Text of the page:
We’ve covered the browser-based ransomware several times before on this blog, ever since it appeared back in July and again each time it evolved.
- FBI Ransomware Now Targeting Apple’s Mac OS X Users
- Ransomware demands additional payment to delete ‘criminal records’
- “Buy $500 antivirus from us,” say cyber-criminals
A tip from security researcher Malekal today got us to look at it again. The main novelty with this one is that instead of using the typical algorithmically generated domain names (i.e. http://fbi.gov.id396126511-5382106440[dot]r0172.com, http://fbi.gov.id517256300-7218768350.z6629.com), it is now hiding behind the anonymous CloudFlare service.
This is not the first time cyber-criminals abuse CloudFlare. The free service not only offers better loading times for websites but also masks their actual IP address, thus making them harder to block.
Screenshot courtesy of Robtex.com
Another interesting thing about it is the payment process. Contrary to its old cousin where you could enter the same voucher number multiple times, this version actually logs them into a database.
The previous version of the brower-based ransomware had a much more simplistic check. For example, it only made sure that the voucher’s number was 14 digit long.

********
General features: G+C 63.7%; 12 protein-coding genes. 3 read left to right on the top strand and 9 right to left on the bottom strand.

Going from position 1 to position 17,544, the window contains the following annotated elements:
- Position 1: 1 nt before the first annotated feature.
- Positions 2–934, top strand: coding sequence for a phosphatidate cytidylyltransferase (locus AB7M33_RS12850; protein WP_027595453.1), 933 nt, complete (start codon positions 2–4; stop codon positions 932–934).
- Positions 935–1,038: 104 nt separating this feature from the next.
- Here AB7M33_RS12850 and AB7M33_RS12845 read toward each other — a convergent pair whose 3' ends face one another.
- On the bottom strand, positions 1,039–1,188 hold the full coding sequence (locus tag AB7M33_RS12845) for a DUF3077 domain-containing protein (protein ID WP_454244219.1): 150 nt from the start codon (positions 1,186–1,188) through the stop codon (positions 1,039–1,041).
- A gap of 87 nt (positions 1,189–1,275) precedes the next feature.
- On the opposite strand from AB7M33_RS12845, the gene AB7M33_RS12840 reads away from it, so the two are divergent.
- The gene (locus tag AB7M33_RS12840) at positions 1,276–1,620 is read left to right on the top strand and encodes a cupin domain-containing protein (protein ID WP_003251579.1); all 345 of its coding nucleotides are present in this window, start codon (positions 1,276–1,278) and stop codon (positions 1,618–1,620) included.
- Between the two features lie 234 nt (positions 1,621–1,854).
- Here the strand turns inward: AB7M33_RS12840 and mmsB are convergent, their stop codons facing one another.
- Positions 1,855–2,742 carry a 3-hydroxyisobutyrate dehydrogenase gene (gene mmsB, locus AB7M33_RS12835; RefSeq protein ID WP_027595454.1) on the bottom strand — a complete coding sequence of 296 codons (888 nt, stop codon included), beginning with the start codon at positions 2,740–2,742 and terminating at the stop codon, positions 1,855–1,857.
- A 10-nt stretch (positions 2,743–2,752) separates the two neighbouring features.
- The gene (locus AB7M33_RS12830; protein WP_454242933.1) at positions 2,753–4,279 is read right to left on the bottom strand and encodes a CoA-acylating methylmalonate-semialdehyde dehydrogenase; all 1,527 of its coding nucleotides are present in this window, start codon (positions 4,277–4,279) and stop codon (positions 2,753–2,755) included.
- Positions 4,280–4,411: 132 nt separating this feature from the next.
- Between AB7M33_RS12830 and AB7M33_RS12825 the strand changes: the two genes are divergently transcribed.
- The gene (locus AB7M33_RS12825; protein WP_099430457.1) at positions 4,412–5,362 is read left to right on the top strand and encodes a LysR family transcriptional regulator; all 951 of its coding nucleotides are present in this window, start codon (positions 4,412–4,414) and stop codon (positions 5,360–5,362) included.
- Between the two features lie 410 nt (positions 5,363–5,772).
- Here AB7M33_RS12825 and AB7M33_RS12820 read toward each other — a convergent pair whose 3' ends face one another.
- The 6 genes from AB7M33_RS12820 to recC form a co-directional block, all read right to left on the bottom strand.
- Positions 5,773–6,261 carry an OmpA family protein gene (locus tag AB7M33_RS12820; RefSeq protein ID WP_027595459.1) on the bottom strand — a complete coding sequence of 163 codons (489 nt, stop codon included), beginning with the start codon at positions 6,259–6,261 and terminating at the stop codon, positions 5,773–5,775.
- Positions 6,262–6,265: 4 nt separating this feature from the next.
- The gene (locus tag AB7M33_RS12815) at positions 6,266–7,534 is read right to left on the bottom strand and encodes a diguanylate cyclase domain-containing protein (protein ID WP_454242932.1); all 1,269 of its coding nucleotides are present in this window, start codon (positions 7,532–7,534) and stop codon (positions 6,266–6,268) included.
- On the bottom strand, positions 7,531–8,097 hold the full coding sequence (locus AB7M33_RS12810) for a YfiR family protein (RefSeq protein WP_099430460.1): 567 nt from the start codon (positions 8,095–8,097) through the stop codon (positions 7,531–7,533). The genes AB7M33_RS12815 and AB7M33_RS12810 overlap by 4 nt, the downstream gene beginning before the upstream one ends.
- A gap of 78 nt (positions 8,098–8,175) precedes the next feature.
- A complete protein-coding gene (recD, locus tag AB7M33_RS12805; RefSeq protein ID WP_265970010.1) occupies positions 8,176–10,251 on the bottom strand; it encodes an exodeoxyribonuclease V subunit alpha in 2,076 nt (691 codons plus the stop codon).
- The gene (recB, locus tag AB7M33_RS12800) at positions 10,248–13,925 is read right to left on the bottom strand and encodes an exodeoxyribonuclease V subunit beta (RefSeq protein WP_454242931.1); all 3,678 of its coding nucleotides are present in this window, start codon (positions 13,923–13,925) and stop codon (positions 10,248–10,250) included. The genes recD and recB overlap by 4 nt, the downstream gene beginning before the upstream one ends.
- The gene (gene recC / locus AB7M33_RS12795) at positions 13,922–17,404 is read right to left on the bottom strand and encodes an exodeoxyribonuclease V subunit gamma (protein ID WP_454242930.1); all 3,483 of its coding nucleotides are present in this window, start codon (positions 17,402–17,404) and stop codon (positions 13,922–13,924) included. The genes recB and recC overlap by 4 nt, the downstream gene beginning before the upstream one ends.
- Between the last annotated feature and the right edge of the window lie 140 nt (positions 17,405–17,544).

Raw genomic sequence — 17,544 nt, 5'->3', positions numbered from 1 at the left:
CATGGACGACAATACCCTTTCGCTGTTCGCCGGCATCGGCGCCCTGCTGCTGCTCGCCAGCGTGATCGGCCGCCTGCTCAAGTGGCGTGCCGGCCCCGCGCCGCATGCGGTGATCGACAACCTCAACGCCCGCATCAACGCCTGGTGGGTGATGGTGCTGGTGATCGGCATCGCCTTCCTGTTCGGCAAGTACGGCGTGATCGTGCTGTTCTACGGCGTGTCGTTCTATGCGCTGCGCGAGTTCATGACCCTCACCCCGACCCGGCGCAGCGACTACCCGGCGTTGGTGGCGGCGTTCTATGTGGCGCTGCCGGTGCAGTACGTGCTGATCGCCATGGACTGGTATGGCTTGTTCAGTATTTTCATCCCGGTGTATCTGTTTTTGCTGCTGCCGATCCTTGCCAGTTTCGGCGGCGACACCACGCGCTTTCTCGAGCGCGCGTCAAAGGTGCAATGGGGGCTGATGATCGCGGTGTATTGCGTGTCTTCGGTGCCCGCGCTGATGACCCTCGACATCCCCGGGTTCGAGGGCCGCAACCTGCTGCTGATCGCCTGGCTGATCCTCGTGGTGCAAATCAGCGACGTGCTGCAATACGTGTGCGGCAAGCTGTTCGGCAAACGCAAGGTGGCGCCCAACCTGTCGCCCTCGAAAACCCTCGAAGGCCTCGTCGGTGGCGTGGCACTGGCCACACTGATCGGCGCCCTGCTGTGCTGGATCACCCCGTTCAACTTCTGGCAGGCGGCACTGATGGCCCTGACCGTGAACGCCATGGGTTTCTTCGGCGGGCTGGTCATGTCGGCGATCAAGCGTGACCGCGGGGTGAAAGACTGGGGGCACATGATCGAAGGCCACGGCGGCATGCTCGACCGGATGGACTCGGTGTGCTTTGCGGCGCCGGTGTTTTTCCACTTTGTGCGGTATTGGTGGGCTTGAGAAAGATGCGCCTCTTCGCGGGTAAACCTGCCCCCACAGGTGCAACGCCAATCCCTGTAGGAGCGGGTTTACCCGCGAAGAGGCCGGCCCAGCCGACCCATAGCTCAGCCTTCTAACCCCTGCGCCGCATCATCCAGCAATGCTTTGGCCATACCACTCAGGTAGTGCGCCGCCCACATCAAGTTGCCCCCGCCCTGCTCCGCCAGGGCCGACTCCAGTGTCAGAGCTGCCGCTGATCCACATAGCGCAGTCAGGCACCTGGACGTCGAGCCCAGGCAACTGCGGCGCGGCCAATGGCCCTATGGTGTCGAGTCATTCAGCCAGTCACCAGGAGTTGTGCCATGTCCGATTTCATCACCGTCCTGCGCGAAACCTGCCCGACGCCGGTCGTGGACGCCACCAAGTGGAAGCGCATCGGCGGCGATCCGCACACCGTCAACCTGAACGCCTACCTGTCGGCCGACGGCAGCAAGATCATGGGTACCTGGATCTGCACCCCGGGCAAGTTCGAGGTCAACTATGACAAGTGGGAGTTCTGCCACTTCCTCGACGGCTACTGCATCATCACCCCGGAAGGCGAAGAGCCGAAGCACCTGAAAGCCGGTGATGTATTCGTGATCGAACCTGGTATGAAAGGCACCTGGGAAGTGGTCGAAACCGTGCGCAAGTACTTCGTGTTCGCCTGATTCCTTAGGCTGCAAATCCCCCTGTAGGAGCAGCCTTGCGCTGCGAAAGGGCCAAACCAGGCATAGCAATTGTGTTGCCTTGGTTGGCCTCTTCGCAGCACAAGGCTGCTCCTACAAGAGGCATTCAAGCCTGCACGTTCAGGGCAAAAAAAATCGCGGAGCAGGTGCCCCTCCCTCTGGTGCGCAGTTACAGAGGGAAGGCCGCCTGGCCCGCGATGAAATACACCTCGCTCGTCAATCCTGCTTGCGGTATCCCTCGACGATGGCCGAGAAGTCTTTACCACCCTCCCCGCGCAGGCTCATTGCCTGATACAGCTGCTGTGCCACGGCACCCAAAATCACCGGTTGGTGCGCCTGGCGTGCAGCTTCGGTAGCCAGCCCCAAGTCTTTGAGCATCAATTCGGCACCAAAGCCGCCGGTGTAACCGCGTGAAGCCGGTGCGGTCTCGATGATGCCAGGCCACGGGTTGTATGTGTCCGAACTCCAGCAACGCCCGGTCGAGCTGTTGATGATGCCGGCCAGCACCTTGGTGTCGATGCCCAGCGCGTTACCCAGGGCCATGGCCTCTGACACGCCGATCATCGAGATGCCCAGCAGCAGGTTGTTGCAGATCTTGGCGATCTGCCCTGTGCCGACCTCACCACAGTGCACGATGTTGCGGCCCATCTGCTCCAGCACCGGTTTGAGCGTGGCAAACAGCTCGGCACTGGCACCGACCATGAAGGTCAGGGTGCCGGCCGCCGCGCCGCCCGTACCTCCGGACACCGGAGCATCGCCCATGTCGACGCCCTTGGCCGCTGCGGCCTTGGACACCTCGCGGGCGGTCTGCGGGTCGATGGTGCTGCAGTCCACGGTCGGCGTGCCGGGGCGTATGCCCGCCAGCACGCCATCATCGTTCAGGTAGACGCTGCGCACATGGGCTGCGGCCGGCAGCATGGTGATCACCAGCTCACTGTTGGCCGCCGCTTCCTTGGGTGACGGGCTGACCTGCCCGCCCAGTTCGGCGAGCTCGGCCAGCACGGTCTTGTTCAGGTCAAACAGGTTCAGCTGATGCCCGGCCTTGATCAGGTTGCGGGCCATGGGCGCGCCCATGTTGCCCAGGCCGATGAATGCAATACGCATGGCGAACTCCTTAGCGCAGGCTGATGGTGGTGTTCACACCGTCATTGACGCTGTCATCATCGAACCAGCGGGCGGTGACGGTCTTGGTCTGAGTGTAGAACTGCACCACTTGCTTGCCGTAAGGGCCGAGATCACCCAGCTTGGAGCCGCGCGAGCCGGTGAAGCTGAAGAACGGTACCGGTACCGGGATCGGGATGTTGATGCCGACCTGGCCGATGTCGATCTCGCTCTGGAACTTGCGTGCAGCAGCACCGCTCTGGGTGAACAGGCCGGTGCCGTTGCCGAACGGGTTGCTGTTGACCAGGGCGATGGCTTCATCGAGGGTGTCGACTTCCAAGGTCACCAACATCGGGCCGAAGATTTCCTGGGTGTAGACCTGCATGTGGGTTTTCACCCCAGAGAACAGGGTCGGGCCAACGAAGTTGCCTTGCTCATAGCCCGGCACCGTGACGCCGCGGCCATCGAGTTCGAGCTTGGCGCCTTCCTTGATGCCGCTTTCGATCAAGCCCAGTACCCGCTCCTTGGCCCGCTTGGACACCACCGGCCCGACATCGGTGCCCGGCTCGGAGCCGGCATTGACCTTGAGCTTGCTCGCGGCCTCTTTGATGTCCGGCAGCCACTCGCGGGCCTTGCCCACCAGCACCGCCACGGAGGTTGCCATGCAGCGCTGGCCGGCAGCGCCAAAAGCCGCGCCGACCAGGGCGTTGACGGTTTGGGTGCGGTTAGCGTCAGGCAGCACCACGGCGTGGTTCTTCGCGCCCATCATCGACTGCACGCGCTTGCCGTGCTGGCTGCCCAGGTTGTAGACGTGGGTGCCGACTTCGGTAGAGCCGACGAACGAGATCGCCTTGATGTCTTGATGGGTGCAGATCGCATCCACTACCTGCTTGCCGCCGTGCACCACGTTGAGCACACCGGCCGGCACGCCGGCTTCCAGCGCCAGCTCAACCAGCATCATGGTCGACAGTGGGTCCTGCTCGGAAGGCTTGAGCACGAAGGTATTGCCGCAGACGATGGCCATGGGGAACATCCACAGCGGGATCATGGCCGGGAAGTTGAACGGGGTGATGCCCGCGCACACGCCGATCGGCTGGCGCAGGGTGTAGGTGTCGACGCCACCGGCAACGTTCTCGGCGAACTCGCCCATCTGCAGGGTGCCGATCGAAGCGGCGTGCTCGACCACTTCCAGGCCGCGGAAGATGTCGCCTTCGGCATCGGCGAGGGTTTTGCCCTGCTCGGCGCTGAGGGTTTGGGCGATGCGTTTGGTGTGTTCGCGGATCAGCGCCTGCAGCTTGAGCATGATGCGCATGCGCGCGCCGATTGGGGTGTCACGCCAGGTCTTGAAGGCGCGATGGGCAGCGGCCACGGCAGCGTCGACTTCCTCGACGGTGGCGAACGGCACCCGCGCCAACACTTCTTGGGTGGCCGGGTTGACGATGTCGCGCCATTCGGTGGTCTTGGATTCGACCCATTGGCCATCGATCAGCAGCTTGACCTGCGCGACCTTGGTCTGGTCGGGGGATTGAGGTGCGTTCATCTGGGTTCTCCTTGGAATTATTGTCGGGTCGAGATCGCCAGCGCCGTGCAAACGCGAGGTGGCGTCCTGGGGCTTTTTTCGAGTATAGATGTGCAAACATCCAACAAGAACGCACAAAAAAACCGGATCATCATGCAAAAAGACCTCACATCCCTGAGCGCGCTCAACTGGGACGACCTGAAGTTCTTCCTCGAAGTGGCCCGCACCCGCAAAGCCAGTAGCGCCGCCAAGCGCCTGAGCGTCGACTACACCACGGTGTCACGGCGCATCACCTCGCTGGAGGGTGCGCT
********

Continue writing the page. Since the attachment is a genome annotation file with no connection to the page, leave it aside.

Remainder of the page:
If everything looks good, a POST request with the user’s voucher ID, IP address and the type of payment (MoneyPack or MoneyGram) is sent to the server:
The server validates the voucher and sends back the response to the browser.
Case #1: bad voucher
Case #2: good voucher
Most browsers are capable of exiting the fake “lock-down” but yet the bad guys are still using all sorts of tricks to annoy the end-user such as an extra-long alert window:
We’ll keep an eye on this developing story.
Hat tip to Steven Burn for passing on the information.
Update: we’re pleased to see that CloudFlare has taken prompt action and is flagging this domain as a phishing site:
Jerome Segura (@jeromesegura) is a senior security researcher at Malwarebytes.